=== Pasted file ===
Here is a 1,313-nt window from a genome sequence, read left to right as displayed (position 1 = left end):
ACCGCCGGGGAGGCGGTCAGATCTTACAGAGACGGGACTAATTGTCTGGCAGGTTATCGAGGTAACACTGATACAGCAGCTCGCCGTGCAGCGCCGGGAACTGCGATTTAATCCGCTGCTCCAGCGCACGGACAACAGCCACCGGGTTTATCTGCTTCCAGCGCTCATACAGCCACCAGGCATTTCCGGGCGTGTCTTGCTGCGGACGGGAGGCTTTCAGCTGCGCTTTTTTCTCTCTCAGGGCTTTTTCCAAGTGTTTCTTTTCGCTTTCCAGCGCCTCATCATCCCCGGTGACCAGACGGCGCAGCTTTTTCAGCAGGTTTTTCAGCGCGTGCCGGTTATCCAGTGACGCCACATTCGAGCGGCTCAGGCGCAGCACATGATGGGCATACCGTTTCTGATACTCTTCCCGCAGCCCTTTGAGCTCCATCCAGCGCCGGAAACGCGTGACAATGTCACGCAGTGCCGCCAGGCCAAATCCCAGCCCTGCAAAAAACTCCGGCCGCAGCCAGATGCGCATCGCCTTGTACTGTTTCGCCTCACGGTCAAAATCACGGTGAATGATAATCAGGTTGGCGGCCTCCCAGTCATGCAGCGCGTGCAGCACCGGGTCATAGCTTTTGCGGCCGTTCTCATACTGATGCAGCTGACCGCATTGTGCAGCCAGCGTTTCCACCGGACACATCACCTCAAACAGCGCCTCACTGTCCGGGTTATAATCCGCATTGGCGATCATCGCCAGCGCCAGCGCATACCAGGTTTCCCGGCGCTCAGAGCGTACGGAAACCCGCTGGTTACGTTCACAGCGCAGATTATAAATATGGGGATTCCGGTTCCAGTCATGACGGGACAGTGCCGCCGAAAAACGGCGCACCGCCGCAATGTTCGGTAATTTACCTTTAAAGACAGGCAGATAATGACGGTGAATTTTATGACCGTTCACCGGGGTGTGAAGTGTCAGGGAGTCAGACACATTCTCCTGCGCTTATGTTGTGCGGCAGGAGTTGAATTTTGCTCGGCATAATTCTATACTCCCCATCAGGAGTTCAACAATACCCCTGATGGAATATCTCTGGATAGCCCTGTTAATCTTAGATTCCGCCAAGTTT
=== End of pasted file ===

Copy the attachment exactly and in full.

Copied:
Here is a 1,313-nt window from a genome sequence, read left to right as displayed (position 1 = left end):
ACCGCCGGGGAGGCGGTCAGATCTTACAGAGACGGGACTAATTGTCTGGCAGGTTATCGAGGTAACACTGATACAGCAGCTCGCCGTGCAGCGCCGGGAACTGCGATTTAATCCGCTGCTCCAGCGCACGGACAACAGCCACCGGGTTTATCTGCTTCCAGCGCTCATACAGCCACCAGGCATTTCCGGGCGTGTCTTGCTGCGGACGGGAGGCTTTCAGCTGCGCTTTTTTCTCTCTCAGGGCTTTTTCCAAGTGTTTCTTTTCGCTTTCCAGCGCCTCATCATCCCCGGTGACCAGACGGCGCAGCTTTTTCAGCAGGTTTTTCAGCGCGTGCCGGTTATCCAGTGACGCCACATTCGAGCGGCTCAGGCGCAGCACATGATGGGCATACCGTTTCTGATACTCTTCCCGCAGCCCTTTGAGCTCCATCCAGCGCCGGAAACGCGTGACAATGTCACGCAGTGCCGCCAGGCCAAATCCCAGCCCTGCAAAAAACTCCGGCCGCAGCCAGATGCGCATCGCCTTGTACTGTTTCGCCTCACGGTCAAAATCACGGTGAATGATAATCAGGTTGGCGGCCTCCCAGTCATGCAGCGCGTGCAGCACCGGGTCATAGCTTTTGCGGCCGTTCTCATACTGATGCAGCTGACCGCATTGTGCAGCCAGCGTTTCCACCGGACACATCACCTCAAACAGCGCCTCACTGTCCGGGTTATAATCCGCATTGGCGATCATCGCCAGCGCCAGCGCATACCAGGTTTCCCGGCGCTCAGAGCGTACGGAAACCCGCTGGTTACGTTCACAGCGCAGATTATAAATATGGGGATTCCGGTTCCAGTCATGACGGGACAGTGCCGCCGAAAAACGGCGCACCGCCGCAATGTTCGGTAATTTACCTTTAAAGACAGGCAGATAATGACGGTGAATTTTATGACCGTTCACCGGGGTGTGAAGTGTCAGGGAGTCAGACACATTCTCCTGCGCTTATGTTGTGCGGCAGGAGTTGAATTTTGCTCGGCATAATTCTATACTCCCCATCAGGAGTTCAACAATACCCCTGATGGAATATCTCTGGATAGCCCTGTTAATCTTAGATTCCGCCAAGTTT